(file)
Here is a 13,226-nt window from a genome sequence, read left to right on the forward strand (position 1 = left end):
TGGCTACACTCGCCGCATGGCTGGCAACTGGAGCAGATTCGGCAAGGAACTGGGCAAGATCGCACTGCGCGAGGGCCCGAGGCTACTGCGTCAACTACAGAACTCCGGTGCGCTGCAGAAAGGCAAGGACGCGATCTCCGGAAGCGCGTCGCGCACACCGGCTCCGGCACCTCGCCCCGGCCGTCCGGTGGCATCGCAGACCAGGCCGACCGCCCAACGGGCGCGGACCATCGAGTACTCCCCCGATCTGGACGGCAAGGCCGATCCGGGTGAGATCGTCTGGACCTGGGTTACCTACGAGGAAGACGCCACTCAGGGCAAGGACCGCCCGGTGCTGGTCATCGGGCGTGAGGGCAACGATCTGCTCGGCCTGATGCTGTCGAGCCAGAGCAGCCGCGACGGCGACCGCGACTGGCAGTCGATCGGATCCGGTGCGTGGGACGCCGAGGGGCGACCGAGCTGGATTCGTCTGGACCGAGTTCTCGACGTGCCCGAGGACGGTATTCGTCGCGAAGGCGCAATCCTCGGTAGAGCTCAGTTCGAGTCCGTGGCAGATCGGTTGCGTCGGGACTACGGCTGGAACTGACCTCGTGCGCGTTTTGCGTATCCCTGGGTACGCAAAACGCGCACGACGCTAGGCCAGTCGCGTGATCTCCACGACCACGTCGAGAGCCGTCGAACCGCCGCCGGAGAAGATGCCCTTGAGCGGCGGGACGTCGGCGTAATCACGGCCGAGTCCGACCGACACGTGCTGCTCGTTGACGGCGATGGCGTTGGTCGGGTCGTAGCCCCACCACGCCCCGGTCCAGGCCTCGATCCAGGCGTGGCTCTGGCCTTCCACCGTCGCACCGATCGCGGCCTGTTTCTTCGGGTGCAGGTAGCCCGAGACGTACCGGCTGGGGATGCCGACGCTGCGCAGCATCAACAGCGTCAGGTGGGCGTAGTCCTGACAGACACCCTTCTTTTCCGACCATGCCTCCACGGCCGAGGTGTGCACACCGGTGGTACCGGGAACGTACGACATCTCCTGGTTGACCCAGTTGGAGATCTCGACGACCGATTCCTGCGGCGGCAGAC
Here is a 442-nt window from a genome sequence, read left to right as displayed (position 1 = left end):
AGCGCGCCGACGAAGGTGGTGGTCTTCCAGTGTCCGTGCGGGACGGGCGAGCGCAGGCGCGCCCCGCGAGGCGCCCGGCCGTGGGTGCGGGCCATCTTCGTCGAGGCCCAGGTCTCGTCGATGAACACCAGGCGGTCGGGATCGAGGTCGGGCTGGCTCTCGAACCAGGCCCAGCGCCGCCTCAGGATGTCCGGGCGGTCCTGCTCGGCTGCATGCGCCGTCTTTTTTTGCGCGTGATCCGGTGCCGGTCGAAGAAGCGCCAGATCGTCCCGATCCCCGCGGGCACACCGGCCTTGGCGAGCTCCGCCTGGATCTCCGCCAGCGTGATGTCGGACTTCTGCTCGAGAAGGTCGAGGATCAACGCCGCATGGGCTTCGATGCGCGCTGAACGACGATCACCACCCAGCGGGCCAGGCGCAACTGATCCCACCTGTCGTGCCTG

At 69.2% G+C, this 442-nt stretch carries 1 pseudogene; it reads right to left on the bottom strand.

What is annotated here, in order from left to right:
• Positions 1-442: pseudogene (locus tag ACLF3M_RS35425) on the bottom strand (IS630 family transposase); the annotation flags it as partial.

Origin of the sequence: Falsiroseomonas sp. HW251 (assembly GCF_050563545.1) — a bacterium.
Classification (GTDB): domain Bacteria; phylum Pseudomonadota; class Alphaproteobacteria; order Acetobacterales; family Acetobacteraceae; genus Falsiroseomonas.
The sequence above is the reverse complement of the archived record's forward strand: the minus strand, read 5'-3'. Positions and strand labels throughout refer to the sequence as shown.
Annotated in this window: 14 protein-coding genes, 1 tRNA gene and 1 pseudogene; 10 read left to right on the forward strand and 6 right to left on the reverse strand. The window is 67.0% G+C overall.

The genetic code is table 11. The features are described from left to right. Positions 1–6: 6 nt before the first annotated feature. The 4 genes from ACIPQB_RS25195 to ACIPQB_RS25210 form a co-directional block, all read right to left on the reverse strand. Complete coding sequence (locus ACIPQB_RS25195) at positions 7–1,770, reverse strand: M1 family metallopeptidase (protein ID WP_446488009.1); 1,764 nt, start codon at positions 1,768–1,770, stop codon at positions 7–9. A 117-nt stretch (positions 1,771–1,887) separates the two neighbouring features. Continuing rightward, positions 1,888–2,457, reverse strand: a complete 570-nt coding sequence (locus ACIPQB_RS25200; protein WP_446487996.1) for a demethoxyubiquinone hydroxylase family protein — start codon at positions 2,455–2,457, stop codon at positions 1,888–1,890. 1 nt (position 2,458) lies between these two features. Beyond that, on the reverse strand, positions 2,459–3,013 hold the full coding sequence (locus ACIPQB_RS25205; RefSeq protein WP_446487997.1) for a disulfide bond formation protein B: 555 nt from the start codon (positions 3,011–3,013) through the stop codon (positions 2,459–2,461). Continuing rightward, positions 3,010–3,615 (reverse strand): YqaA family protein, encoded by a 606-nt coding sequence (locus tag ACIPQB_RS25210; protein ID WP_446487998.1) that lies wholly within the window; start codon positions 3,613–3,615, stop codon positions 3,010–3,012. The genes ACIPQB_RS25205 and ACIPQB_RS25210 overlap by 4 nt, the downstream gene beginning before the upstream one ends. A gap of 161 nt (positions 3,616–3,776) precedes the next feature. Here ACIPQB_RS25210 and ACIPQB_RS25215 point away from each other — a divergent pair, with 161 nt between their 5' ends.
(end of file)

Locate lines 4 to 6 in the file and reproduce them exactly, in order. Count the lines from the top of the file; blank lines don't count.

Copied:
AGCGCGCCGACGAAGGTGGTGGTCTTCCAGTGTCCGTGCGGGACGGGCGAGCGCAGGCGCGCCCCGCGAGGCGCCCGGCCGTGGGTGCGGGCCATCTTCGTCGAGGCCCAGGTCTCGTCGATGAACACCAGGCGGTCGGGATCGAGGTCGGGCTGGCTCTCGAACCAGGCCCAGCGCCGCCTCAGGATGTCCGGGCGGTCCTGCTCGGCTGCATGCGCCGTCTTTTTTTGCGCGTGATCCGGTGCCGGTCGAAGAAGCGCCAGATCGTCCCGATCCCCGCGGGCACACCGGCCTTGGCGAGCTCCGCCTGGATCTCCGCCAGCGTGATGTCGGACTTCTGCTCGAGAAGGTCGAGGATCAACGCCGCATGGGCTTCGATGCGCGCTGAACGACGATCACCACCCAGCGGGCCAGGCGCAACTGATCCCACCTGTCGTGCCTG

At 69.2% G+C, this 442-nt stretch carries 1 pseudogene; it reads right to left on the bottom strand.

What is annotated here, in order from left to right: